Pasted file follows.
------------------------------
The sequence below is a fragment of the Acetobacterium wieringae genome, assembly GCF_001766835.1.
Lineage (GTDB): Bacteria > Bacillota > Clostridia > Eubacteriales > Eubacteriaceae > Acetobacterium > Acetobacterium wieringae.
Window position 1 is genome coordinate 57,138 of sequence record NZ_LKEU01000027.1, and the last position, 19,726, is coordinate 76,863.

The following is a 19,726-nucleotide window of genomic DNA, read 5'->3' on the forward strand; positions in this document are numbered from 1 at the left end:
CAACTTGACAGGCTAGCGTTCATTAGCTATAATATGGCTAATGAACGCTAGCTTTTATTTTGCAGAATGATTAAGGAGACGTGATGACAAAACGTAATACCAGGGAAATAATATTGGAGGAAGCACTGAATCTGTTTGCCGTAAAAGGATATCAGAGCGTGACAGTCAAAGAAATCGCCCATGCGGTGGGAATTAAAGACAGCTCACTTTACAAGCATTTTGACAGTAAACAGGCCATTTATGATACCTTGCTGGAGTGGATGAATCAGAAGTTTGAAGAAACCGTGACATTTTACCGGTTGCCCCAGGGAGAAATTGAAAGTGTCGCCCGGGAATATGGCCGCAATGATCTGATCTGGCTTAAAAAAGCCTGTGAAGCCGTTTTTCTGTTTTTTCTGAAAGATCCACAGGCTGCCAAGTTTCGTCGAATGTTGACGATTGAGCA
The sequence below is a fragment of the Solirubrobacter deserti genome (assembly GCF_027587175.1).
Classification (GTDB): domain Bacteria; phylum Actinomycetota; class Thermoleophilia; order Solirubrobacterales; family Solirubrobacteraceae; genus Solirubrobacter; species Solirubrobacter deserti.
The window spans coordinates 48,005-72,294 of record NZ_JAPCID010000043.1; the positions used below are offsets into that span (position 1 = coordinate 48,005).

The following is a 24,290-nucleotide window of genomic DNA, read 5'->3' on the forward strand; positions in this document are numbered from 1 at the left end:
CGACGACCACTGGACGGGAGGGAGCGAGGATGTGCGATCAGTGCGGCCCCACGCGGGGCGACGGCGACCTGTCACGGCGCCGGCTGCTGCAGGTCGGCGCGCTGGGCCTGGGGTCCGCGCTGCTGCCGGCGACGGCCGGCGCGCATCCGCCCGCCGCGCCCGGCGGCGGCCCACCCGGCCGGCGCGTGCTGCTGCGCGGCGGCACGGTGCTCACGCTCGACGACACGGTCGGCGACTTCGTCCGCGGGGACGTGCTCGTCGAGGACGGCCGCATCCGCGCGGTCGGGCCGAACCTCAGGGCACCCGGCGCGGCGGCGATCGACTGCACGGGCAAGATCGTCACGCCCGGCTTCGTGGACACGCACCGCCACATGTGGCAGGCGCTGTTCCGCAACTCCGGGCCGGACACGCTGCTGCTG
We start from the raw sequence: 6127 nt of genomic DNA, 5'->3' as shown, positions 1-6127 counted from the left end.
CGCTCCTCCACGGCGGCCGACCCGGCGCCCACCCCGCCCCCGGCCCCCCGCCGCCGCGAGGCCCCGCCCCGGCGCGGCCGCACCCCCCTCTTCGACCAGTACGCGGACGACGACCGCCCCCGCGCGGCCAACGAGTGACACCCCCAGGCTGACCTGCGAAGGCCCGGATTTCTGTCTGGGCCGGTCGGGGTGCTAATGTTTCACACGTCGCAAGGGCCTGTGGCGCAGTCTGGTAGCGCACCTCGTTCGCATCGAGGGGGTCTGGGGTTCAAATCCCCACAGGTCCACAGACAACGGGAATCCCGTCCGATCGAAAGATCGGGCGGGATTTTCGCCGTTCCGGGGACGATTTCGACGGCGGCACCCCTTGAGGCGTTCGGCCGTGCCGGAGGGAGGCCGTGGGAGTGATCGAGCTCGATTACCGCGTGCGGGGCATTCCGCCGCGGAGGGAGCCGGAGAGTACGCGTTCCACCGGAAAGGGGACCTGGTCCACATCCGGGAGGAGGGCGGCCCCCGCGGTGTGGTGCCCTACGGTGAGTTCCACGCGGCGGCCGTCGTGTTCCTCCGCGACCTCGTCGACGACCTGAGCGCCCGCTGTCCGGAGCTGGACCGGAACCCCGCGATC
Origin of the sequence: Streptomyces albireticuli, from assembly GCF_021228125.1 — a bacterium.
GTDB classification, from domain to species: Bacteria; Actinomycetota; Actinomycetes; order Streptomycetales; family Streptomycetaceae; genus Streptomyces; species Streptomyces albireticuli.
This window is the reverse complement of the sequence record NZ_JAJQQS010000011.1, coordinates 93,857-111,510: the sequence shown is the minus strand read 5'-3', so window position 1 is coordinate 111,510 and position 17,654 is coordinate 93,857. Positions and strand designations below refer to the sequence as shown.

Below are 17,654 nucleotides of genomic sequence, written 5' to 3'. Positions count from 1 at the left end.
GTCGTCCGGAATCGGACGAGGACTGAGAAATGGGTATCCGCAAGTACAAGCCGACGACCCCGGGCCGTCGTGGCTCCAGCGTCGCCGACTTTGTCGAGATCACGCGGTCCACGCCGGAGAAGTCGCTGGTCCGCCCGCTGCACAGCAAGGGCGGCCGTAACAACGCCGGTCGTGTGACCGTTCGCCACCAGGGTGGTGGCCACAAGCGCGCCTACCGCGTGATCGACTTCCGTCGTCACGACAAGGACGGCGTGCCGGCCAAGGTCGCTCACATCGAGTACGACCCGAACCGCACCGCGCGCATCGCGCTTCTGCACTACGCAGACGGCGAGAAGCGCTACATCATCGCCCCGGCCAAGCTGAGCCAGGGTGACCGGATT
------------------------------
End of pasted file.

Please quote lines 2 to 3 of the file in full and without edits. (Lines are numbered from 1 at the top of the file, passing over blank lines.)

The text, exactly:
Lineage (GTDB): Bacteria > Bacillota > Clostridia > Eubacteriales > Eubacteriaceae > Acetobacterium > Acetobacterium wieringae.
Window position 1 is genome coordinate 57,138 of sequence record NZ_LKEU01000027.1, and the last position, 19,726, is coordinate 76,863.